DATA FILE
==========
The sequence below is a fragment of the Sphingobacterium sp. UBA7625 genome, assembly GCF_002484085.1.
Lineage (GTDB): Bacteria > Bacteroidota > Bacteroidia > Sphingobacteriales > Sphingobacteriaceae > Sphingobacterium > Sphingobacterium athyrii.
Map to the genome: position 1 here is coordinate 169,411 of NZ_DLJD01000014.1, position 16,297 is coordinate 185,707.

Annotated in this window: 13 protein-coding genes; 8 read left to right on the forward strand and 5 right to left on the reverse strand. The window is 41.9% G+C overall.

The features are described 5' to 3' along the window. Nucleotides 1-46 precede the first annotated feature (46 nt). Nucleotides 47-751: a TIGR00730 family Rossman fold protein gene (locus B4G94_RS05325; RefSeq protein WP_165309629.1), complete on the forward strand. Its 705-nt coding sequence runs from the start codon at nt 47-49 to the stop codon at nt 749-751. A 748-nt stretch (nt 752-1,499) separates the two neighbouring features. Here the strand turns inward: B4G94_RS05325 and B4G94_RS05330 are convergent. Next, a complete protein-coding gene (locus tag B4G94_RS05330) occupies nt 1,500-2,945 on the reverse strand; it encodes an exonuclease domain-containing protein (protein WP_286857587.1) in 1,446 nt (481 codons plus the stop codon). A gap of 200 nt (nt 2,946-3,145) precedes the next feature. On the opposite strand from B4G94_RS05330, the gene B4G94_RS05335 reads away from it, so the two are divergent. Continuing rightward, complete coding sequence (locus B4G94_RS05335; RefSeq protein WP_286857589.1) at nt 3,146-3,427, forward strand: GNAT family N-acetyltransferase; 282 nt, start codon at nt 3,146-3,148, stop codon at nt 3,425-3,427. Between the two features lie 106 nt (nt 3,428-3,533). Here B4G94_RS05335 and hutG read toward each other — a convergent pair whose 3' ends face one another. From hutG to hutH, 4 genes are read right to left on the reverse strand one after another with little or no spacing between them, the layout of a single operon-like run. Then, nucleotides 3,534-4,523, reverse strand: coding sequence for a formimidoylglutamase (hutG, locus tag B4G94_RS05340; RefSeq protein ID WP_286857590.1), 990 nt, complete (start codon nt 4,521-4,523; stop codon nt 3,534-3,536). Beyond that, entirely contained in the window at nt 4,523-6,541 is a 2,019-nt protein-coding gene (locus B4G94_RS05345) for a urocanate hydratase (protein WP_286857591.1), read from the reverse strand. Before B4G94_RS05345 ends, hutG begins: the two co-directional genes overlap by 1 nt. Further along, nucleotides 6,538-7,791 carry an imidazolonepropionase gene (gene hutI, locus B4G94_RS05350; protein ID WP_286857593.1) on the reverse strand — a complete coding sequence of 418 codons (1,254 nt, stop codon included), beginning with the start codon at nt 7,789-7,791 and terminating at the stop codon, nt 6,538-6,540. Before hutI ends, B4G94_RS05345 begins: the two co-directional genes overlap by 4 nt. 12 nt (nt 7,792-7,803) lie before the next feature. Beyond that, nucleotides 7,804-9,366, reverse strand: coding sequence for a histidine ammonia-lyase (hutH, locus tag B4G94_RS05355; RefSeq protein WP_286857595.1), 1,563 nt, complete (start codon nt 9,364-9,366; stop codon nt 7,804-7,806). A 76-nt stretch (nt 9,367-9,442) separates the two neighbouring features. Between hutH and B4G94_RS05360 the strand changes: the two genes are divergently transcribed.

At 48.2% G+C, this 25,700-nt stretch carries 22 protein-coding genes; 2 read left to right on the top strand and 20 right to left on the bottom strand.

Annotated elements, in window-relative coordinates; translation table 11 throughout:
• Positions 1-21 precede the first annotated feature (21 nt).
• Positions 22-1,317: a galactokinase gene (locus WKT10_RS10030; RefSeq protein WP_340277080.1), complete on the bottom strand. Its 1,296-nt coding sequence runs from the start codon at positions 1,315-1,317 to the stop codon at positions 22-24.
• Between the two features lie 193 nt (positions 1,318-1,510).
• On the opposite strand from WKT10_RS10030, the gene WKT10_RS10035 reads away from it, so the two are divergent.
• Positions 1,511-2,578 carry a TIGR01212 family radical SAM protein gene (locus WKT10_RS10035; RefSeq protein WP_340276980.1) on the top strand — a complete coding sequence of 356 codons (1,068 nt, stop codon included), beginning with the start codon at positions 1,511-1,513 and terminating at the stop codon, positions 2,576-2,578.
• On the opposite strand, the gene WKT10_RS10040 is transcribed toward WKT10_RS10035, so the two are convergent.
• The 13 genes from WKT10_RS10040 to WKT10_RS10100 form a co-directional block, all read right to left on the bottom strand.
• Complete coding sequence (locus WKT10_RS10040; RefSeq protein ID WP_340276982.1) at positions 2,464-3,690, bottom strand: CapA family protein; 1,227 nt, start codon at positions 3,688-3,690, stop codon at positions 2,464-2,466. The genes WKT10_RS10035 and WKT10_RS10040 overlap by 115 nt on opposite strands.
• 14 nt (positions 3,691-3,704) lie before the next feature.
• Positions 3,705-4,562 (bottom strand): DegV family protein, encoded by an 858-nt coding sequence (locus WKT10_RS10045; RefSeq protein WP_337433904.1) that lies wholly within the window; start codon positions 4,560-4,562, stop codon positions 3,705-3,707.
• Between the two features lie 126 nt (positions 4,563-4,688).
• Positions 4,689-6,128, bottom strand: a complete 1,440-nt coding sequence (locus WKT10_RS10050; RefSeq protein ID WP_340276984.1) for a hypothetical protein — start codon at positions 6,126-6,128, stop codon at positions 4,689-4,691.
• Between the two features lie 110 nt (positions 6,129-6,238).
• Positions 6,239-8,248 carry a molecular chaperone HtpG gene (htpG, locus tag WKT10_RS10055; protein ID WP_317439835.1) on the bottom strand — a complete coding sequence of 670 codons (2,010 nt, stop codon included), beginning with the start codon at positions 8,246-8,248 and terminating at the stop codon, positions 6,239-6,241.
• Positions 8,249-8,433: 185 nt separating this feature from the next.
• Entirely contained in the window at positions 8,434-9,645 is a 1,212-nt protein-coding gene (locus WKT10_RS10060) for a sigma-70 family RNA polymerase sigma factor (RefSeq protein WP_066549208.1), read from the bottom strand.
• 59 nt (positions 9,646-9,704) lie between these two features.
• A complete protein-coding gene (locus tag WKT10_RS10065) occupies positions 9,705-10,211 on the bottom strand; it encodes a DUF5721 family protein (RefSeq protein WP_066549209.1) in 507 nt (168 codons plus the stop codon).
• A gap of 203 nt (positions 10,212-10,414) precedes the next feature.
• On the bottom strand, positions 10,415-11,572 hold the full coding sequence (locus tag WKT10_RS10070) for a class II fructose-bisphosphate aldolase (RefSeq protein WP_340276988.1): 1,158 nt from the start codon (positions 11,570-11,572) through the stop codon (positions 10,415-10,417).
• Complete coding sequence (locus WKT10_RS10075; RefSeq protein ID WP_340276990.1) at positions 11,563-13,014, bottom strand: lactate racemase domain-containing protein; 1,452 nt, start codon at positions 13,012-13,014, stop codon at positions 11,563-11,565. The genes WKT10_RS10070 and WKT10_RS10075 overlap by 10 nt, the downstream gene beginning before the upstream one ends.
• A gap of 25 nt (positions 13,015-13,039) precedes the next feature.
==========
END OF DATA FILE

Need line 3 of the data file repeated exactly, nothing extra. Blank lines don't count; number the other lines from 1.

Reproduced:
Map to the genome: position 1 here is coordinate 169,411 of NZ_DLJD01000014.1, position 16,297 is coordinate 185,707.